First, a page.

An ancestral domain over 22,000 hectares of land and sea in Coron island was awarded to the Tagbanwa people in 1998. It gives them the right to manage the area and preserve its rich marine and land resources. At the same time, they continue to live their lives according to their culture and traditions.
There are actually 13 lakes in Coron island but only 2, the Kayangan and Barracuda Lakes are open for public. The indigenous Tagbanwas are very cautious as they consider Coron island as sacred ground.
Aside from fishing and tourism, thanks to the entrance fees they earn, the Tagbanwas also gather Balinsasayaw nests, which is made of the bird’s saliva that can be found from cliffside caves. These nests are an important ingredient for the expensive and rare bird’s nest soup.
Coron Town Tour
A half-day tour, this first package we took gives an option to explore Coron town by visiting its landmarks such as Mount Tapyas and Maquinit hot spring.
Lualhati Park and Coron Town Proper
The tour started in the afternoon by exploring the town center and visiting Lualhati Park. Bancas for island excursions are normally docked in this bay walk area.
Then, we went on to take over 700 steps to reach the viewing deck in Mount Tapyas. Mount Tapyas is the second tallest mountain and one of the most dominant land-features around the town of Coron in Busuanga Island, Palawan.
The timely ascend to the top on late afternoon rewards the successful climber with a view overlooking the town and enchanting Coron island from afar, along with a dramatic sunset stealing the show.
It is a predictable and supposedly easy climb, but due to humid heat, I cannot bear myself from sweating a lot. Conquering Mount Tapyas was surprisingly too much for me. I stayed behind somewhere halfway, at the nth step, waiting for hubby as he continued on.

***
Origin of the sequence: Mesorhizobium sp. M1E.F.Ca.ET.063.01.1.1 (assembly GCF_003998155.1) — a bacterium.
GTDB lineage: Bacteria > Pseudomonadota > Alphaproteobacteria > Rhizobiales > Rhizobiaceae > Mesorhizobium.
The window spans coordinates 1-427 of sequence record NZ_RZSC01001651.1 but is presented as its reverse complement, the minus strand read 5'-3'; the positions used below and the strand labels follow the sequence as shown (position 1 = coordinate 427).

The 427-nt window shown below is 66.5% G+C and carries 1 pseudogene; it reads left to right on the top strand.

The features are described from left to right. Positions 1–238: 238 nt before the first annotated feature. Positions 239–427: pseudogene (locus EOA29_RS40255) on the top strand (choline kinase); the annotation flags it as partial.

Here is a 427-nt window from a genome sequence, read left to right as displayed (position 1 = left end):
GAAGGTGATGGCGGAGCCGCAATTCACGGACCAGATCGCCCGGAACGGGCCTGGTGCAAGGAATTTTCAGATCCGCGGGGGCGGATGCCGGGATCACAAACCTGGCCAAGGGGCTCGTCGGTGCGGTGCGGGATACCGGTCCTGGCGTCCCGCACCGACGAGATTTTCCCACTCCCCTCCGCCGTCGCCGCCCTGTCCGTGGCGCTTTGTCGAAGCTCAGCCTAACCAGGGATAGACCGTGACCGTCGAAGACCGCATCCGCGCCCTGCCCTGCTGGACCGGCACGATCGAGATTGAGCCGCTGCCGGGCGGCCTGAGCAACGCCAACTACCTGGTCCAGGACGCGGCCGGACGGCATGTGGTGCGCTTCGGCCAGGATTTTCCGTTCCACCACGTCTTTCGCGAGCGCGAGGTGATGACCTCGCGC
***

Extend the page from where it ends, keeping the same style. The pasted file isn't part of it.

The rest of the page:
Good for him for chasing the sunset view over that mountain top!
Maquinit Hot Springs
The next stopover is what I’d consider the highlight and could have been my favorite. Only if it wasn’t crowded and we spent a bit longer.
The unique and natural saltwater Maquinit hot springs provide a charming setting along the mangrove forest and shore, as well as a relaxing effect on the mind and body.
Maquinit hot springs is a two-tiered circular pool whose waters are said to be fed by volcanic activity. As one of the world’s few saltwater hot springs, the water here is hot, running as high as 104 F.
Beach Hopping Tour
The neighboring islands of Malcapuya, Banana and Bulog Dos boast a beautiful scenery of clear waters and white sand beach. This is what you’d expect from this tour—nothing else.
The tour started early morning at the Lualhati bay view. From there we took our tourist boat to set forth for a 2-hour journey to Malcapuya Island.
Malcapuya Island consists of a long stretch of white powdery sand with shallow crystal blue waters stretched for a few meters into the sea. The snorkeling area of Malcapuya is a bit far off from the shore. It makes an ideal destination for swimming and just lounging under the hot midday sun.
With rest huts and an air-conditioned bungalow available, it is possible to stay on the island at least overnight.
It is quick to compare the Malcapuya island to Boracay, particularly its unspoiled beauty before the modern development and madding crowd.
By noon we left Malcapuya island and went on for a 30-minute boat ride heading to Banana island.
Banana island is privately owned but open to tourists. It has better amenities and overnight accommodation options available through the several cottages scattered around the island. Compared to Malcapuya, Banana’s beach is shorter and the waters, though also as clear, are deeper. Officially the island is called Dicalabuan, but its shape resembles a banana, hence its other name.
The scorching heat allured us to take a dip into the waters, but then the hammock seemed to have been calling me to take a nap instead. I love taking naps by the beach!
If not for hubby taking candid shots of me lounging away in the hammock and waking me up, I would have slept away and stayed on that island overnight. Of course, we had to leave and visit the last island on our itinerary.
Bulog Dos Island
Just five minutes away, we headed off to Bulog Dos Island. The word “bulog” means bald, which aptly describes the bulge/viewpoint on the island that resembles a bald head.